The Cambodian government recently asked people to stop plucking a rare carnivorous plant that, from a certain angle, closely resembles human male genitalia.
Cambodia’s environment ministry shared images on Facebook of three women snatching pitcher plants and posing with them, and ministry officials asked members of the public to leave the rare plants alone, Cambodian news website the Khmer times reported.
“What they are doing is wrong and please don’t do it again in the future!” The Ministry of the Environment wrote on May 11 in the Facebook post† “Thank you for loving natural resources, but don’t harvest so it goes to waste!”
Some news websites have reported that this plant is Nepenthes holdenii, but it is actually a closely related species called Nepenthes bokorensisJeremy Holden, a freelance wildlife photographer who first discovered N. Holdeniiand François Mey, a botanical illustrator who described both species, separately told Live Science.
Related: This is how plants became carnivores
N. holdenii and N. bokorensis are similar in appearance and both occur only on nearby mountain ranges, which may explain the confusion. However, N. holdenii is the rarer of the two species and only a few researchers know where to find them.
“My plant [N. holdenii] grows in a few secret locations in the Cardamom Mountains,” in southwestern Cambodia, Holden said.”Bokorensis takes place on the much more accessible Phnom Bokor, which has undergone major development in recent years.”
The Environment Ministry’s Facebook post and photos responded to a video filmed on May 11 that showed the women picking the plants, according to news flare, a website that buys and licenses videos. This isn’t the first time the government has issued a warning against damage to the phallic and photogenic plants; senior ministry officials asked tourists not to pick N. bokorensis and N. holdenii in a statement in July 2021, as the activity could drive the plants to extinction.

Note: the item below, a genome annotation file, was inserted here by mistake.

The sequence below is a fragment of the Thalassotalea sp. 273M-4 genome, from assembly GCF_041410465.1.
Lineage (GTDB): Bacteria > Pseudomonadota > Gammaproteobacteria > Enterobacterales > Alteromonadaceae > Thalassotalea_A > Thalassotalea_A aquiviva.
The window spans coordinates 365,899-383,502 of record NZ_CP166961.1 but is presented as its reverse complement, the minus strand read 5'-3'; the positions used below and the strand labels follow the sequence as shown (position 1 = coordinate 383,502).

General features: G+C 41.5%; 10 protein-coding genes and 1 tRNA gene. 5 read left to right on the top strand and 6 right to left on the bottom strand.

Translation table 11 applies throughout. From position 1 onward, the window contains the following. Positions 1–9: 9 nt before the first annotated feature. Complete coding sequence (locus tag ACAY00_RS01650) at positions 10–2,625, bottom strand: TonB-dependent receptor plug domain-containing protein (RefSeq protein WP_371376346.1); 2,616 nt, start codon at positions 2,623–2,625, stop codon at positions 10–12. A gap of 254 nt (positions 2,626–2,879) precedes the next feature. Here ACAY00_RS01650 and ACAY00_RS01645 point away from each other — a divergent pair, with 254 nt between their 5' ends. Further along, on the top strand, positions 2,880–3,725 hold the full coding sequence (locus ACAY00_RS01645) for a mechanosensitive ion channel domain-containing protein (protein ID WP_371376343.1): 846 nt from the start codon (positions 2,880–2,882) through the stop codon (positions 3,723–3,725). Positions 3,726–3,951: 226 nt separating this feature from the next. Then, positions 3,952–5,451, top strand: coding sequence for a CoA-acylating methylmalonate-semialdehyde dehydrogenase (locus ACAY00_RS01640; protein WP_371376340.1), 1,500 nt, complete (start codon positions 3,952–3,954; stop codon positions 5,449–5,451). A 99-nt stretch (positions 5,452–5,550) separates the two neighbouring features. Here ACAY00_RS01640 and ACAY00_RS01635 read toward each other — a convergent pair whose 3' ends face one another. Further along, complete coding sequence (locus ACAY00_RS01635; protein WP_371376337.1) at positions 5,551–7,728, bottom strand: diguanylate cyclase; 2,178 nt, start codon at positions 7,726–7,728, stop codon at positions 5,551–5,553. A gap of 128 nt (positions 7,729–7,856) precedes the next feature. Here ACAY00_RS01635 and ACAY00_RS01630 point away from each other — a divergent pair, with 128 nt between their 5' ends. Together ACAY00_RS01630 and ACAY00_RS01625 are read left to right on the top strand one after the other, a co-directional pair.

Nepenthes plants survive in nutrient-poor soil by supplementing their diet with live insects, using their nectar and sweet scent to attract prey. “If you smell a bokorensis pitcher, it smells sweet — just like a candy,” Mey said.
Insects feed on nectar around the mouths of the plants’ modified leaves which, when mature, resemble pitchers. When insects fall into the pitchers, they drown in digestive fluids and the hungry plants absorb their nutrients. The phallic resemblance of a pitcher plant is most pronounced when: Nepenthes’ leaves are still developing and the jug is closed.
Cambodia’s natural habitats of carnivorous pitcher plants have declined due to agricultural expansion on private lands and the growth of the tourism industry into protected areas, according to a 2021 study in the Cambodian Natural History Diary†
Mey noted that while the plants’ phallic appearance is “nice,” picking them can jeopardize their survival.
“If people are interested, even in a funny way, to pose, to take selfies with the plants, that’s fine,” he said. “Just don’t pick the pitchers because it weakens the plant, because the plant needs these pitchers to feed.”
Originally published on Live Science.